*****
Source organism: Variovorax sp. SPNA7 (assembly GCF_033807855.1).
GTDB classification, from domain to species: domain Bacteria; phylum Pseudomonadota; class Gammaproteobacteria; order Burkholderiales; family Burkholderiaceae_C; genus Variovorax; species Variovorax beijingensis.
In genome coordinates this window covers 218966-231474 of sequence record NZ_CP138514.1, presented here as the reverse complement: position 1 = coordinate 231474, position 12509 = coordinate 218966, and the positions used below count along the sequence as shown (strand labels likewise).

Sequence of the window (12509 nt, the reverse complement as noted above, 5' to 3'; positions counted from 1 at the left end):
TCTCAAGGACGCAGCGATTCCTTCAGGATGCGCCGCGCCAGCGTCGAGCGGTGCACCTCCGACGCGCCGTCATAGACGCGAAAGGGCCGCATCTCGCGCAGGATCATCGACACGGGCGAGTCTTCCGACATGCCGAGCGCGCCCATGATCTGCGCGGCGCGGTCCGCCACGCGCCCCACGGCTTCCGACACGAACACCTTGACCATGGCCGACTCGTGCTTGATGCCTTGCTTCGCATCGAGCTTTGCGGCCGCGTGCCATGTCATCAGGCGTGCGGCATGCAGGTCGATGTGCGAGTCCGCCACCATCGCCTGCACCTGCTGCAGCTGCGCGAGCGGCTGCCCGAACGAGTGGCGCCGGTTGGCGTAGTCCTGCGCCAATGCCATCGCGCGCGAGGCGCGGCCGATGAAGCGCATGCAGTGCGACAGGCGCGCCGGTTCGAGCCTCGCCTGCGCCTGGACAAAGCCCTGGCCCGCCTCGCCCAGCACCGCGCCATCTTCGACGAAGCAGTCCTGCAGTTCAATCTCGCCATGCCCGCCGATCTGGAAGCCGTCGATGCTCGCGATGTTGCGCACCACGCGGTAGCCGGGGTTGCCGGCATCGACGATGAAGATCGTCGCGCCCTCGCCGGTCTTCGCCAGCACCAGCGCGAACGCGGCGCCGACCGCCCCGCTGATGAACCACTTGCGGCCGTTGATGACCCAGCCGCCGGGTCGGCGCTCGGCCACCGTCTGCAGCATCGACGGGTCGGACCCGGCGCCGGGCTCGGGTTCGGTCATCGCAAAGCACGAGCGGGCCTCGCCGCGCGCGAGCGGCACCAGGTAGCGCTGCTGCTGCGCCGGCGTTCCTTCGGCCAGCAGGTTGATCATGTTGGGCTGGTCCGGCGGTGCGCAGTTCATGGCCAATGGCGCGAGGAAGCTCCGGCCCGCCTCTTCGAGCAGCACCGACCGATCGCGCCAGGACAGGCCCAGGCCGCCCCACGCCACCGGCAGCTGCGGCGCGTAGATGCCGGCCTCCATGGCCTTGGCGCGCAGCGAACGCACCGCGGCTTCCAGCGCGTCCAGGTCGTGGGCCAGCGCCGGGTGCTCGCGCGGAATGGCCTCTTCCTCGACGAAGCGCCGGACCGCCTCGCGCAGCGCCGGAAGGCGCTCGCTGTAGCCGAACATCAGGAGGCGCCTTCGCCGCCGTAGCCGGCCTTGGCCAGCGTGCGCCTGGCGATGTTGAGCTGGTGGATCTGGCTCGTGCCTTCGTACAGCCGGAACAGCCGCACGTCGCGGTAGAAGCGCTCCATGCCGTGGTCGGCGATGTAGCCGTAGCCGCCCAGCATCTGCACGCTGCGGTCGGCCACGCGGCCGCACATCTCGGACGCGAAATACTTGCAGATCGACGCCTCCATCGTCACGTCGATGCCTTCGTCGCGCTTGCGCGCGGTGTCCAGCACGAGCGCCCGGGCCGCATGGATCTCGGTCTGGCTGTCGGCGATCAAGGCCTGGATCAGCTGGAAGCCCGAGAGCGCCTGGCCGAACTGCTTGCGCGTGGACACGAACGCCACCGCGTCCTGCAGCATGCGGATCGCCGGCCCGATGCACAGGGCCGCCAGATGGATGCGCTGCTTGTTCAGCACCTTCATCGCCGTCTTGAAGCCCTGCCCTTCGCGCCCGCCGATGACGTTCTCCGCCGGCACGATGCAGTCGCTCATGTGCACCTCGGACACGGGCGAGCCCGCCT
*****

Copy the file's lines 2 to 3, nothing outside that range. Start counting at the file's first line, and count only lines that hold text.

GTDB classification, from domain to species: domain Bacteria; phylum Pseudomonadota; class Gammaproteobacteria; order Burkholderiales; family Burkholderiaceae_C; genus Variovorax; species Variovorax beijingensis.
In genome coordinates this window covers 218966-231474 of sequence record NZ_CP138514.1, presented here as the reverse complement: position 1 = coordinate 231474, position 12509 = coordinate 218966, and the positions used below count along the sequence as shown (strand labels likewise).